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Not only was my room fantastic, the hotel had great common spaces, including a small cinema and a library, and served a generous and delicious breakfast buffet that was included with my deluxe room. I loved everything about this place.

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Hotel Grimsborgir

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For the next three nights, I stayed in the absolutely gorgeous Hotel Grimsborgir.  Located in the dark and quiet Icelandic countryside along the famous Golden Circle, this hotel had a unique set up that was both my favorite and least favorite aspect of the stay: the hotel was not a single building. The main building housed reception and the restaurant, where dinner was available and where the breakfast buffet was served in the mornings.

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The hotel rooms were located in multiple buildings spread throughout the property. This meant that going to dinner or breakfast involved a beautiful walk through the snowy landscape.

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There were also many hot tubs on the property.

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DSC03057It also meant that going to dinner or breakfast meant an icy, cold, and slippery walk through the snowy landscape.

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It was always a bit of a relief to make it back to my room each night knowing I had made it another day without wiping out in the snow. It also probably helped that my room looked like this:

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DSC03016Getting to end each day in this hotel room with a hot bath or by curling up in the cozy chair for a FaceTime call with my boyfriend was wonderful. My patio was also a great spot to keep my eyes out for the northern lights while in my pajamas. The Hotel Grimsborgir was perfection.

Northern Light Inn

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This was my least favorite of the places I stayed. Most likely chosen because of the convenient location to both the airport and the Blue Lagoon, the Northern Light Inn was perfectly adequate, but could not possibly compare to the other places I stayed. The room was clean and comfortable, but missing the small touches such as blackout curtains (which would sort of seem necessary during the Icelandic summer) and fancy bathrooms (I sort of have a thing for nice showers).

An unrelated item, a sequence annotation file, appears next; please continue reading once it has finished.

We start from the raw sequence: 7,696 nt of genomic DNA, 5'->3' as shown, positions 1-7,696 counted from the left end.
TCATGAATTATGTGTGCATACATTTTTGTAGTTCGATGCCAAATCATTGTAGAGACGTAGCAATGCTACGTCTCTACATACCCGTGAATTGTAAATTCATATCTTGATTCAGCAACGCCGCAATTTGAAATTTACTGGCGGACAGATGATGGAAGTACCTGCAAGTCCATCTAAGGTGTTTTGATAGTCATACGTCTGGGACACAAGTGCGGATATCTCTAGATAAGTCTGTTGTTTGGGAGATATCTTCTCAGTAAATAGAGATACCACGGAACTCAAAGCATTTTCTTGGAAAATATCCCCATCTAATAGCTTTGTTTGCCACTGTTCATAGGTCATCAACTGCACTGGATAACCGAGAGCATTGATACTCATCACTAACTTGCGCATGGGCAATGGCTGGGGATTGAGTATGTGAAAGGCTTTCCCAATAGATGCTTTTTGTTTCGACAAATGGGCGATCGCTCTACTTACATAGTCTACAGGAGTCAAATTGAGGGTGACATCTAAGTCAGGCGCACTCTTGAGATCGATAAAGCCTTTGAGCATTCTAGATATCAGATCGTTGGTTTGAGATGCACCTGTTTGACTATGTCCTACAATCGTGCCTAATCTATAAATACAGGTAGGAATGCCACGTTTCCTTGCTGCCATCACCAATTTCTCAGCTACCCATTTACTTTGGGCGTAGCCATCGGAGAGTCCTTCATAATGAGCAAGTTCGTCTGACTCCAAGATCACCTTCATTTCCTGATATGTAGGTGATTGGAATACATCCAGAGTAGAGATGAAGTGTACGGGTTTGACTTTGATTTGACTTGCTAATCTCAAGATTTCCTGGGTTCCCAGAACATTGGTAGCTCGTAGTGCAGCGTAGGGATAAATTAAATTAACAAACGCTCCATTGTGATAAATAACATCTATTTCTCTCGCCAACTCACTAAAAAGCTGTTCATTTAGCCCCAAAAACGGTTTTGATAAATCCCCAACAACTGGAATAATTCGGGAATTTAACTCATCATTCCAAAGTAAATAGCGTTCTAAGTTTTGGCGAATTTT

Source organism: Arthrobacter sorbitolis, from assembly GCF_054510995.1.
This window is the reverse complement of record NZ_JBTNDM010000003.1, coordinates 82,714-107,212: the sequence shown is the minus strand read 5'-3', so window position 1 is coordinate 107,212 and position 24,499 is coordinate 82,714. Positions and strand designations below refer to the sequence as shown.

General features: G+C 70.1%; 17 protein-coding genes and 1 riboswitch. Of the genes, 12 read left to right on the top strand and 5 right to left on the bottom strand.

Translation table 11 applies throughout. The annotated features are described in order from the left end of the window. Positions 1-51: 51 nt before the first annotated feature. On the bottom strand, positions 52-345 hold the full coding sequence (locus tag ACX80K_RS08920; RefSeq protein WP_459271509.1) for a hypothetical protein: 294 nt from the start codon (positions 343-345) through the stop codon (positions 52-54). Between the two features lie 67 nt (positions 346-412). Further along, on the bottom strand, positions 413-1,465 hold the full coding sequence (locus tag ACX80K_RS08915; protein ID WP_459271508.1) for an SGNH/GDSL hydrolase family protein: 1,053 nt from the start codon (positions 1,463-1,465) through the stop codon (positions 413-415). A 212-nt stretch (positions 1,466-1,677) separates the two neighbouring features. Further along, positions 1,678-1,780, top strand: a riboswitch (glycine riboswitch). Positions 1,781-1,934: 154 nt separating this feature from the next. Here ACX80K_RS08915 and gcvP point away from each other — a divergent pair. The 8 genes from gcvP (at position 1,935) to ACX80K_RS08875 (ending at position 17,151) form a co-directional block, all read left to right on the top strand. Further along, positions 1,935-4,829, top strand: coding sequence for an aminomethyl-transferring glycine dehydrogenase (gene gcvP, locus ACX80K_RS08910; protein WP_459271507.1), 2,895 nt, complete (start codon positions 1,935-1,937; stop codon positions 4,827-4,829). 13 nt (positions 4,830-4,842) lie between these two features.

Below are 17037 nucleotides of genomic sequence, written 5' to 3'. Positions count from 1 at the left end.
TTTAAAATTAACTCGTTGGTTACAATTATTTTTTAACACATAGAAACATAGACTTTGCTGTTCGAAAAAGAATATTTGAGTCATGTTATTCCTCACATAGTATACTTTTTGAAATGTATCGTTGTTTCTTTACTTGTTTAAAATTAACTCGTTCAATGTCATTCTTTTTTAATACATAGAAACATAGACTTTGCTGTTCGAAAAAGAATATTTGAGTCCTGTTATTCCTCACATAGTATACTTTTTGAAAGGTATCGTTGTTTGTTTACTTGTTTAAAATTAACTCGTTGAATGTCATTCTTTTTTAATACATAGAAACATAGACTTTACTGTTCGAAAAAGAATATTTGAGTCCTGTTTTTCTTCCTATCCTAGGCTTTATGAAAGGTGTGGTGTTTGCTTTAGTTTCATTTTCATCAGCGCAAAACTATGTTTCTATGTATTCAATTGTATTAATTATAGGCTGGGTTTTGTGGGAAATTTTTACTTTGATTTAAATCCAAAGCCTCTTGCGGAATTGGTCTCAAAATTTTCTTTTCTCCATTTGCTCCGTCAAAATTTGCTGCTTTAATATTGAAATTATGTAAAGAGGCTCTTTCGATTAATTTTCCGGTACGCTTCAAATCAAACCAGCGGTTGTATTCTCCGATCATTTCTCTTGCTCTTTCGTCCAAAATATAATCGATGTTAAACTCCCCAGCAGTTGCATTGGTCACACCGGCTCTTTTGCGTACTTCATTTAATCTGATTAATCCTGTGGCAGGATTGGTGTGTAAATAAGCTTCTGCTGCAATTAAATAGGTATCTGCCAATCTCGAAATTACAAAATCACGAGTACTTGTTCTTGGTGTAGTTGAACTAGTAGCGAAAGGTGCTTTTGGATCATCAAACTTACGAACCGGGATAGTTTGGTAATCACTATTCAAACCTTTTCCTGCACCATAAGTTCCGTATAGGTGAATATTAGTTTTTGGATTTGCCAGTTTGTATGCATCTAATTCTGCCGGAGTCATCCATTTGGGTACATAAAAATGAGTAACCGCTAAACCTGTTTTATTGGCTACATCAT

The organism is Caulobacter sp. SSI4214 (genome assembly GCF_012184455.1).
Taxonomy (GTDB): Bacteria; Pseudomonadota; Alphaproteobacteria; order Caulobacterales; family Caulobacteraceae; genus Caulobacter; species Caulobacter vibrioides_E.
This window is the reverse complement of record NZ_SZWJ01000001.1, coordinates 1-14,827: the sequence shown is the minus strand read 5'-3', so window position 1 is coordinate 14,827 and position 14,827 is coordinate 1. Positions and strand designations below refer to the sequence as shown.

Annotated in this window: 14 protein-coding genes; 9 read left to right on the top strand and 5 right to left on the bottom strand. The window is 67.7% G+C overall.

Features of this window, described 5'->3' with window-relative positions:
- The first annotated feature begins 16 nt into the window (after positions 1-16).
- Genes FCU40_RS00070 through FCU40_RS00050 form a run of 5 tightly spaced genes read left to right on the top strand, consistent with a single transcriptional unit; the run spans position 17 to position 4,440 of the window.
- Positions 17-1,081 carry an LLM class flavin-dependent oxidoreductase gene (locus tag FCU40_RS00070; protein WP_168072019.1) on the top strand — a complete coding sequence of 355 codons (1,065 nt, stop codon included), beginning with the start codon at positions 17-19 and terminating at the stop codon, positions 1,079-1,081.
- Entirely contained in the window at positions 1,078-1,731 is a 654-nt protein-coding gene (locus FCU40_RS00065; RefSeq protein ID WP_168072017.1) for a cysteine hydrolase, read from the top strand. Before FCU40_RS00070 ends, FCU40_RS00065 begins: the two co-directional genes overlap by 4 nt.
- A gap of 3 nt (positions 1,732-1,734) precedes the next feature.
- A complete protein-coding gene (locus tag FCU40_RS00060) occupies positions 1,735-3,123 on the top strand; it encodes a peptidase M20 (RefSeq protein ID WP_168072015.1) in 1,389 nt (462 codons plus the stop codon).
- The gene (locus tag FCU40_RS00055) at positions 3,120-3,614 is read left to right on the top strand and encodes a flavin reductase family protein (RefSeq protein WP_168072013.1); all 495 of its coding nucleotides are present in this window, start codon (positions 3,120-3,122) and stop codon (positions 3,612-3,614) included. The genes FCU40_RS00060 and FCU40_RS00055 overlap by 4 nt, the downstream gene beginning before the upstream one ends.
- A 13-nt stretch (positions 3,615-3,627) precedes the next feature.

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I cannot speak to the breakfast, because I slept too late to enjoy it, but the public spaces were spacious and provided a nice place to spend time after checking out of my room and before my shuttle to the airport on the last day of my trip.

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DSC03749Overall, I could not have asked for better places to stay while in Iceland. I would not hesitate to recommend each of them to anyone traveling in Iceland. I know not everyone gets excited about hotels, but if, like me, you enjoy staying in nice places, these are fantastic options.

 

A Wintery Week in Iceland: Reykjavik

I knew I wanted to go to Iceland. And I knew I wanted to see the northern lights. Like really wanted to see the northern lights. So, Iceland in winter it would be. After doing some research I settled on the small group tour Northern Lights in Style. Booked through Nordic Saga, the tour was operated by the large Icelandic tour company Guðmundur Jónasson Travel. The 6 day, 5 night tour seemed to offer everything I was looking for – nice hotels; the opportunity to try great, local food; someone to drive me around the icy roads of Iceland; the opportunity to see the northern lights; and an itinerary packed with seemingly amazing things. I will talk more about the specifics of the tour itself in a later post, but for now, booking this tour is how I ended up in a cold and snowy Reykjavik on a Sunday morning in February.

Reykjavik is the capital of Iceland. In a country with a population of approximately 330,000, you can imagine that despite being the capital and the area in which the majority of Icelanders live, it is not a particularly large city. What it lacked in size, it more than made up for in color and character.

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As excited as I was about being in Iceland, after an overnight flight and a long day of travel, I needed all of the help I could get to stay awake.

Before the 8 hour flight from Seattle
Before the 8 hour flight from Seattle
After the 8 hour flight from Seattle. And the 45 minute Flybus transfer to the Reykjavik bus terminal. And taking a second bus to my hotel. And walking to breakfast. Travel is not glamorous.
After the 8 hour flight from Seattle. And the 45 minute Flybus transfer to the Reykjavik bus terminal. And taking a second bus to my hotel. And walking to breakfast. Travel is not always ever glamorous.

 

 

 

 

 

 

 

 

 

 

 

 

 

After dropping off my bags at my hotel, I began to carefully tread the ice-covered sidewalks of the city. I marveled at the incredible sunrise as I made my way toward one of the city’s best bakeries. And toward coffee.

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DSC02769After savoring a croissant, skyr, and, yes, coffee at Bakari Sandholt, I spent the morning walking around the city.

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I could say that I had some super-specific plan to fit in as many of the city sites as possible into one day. Because I’m the type of person who usually has some super-specific plan. The reality however, is that I simply wanted to stay upright. Cold air and walking in combination with coffee seemed to do the trick for much of the day.

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Using this map, I found my way to the city pond. Mostly frozen over, the edge of the pond was warmed for the geese and ducks who call the pond home year round.